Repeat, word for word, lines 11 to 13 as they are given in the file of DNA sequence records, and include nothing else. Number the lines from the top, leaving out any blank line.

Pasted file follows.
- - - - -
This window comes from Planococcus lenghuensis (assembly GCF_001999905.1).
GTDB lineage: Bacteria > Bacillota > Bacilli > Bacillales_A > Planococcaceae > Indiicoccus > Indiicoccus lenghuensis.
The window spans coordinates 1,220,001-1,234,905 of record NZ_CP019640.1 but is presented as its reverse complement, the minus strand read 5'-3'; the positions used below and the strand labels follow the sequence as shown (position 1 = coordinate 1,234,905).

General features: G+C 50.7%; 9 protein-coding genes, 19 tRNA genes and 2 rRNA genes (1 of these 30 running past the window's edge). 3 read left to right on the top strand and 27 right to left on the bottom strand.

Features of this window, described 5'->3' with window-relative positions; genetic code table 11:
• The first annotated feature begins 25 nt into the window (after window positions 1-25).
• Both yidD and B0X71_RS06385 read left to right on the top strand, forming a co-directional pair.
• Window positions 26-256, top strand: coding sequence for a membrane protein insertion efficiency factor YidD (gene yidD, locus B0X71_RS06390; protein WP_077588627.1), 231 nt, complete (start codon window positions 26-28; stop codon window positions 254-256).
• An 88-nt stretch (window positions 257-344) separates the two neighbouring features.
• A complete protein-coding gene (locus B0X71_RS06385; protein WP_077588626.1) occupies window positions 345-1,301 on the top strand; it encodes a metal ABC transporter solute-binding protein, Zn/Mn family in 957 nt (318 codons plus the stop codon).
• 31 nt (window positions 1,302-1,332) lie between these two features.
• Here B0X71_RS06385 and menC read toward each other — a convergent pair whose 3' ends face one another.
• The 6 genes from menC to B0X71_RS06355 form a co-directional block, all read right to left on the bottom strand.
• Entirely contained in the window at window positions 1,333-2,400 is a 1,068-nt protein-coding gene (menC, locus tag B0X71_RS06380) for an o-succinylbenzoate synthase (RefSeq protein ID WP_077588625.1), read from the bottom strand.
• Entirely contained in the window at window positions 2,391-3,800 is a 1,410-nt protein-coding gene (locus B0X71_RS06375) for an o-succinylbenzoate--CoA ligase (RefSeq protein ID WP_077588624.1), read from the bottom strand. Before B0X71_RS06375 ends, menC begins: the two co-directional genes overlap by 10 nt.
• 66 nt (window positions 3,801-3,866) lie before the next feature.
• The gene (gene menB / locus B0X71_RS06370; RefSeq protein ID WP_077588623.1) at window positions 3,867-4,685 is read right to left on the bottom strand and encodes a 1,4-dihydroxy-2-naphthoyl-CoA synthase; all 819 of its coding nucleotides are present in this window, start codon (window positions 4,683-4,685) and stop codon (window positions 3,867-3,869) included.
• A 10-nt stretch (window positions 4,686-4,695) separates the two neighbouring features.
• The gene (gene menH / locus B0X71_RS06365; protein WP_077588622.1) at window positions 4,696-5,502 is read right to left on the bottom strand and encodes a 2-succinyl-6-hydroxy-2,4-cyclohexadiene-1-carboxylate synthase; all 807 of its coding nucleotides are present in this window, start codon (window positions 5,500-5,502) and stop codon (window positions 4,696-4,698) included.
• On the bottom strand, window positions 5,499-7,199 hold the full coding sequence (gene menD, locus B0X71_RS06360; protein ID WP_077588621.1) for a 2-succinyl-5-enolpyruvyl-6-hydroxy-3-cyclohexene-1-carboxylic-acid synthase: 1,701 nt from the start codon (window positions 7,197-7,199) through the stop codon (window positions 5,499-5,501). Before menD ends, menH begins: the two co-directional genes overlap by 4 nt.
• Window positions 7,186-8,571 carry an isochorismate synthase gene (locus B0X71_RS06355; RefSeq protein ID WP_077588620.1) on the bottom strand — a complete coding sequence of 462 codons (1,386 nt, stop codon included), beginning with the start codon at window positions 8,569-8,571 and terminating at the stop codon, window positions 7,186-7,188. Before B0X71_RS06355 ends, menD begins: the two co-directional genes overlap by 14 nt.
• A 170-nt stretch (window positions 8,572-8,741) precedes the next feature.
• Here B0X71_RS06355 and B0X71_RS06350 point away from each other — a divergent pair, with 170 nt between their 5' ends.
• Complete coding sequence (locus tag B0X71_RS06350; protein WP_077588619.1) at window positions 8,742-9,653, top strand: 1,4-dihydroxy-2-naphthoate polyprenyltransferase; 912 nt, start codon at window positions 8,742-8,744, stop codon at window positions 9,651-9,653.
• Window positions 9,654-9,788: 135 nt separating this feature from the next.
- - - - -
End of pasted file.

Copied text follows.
• 31 nt (window positions 1,302-1,332) lie between these two features.
• Here B0X71_RS06385 and menC read toward each other — a convergent pair whose 3' ends face one another.
• The 6 genes from menC to B0X71_RS06355 form a co-directional block, all read right to left on the bottom strand.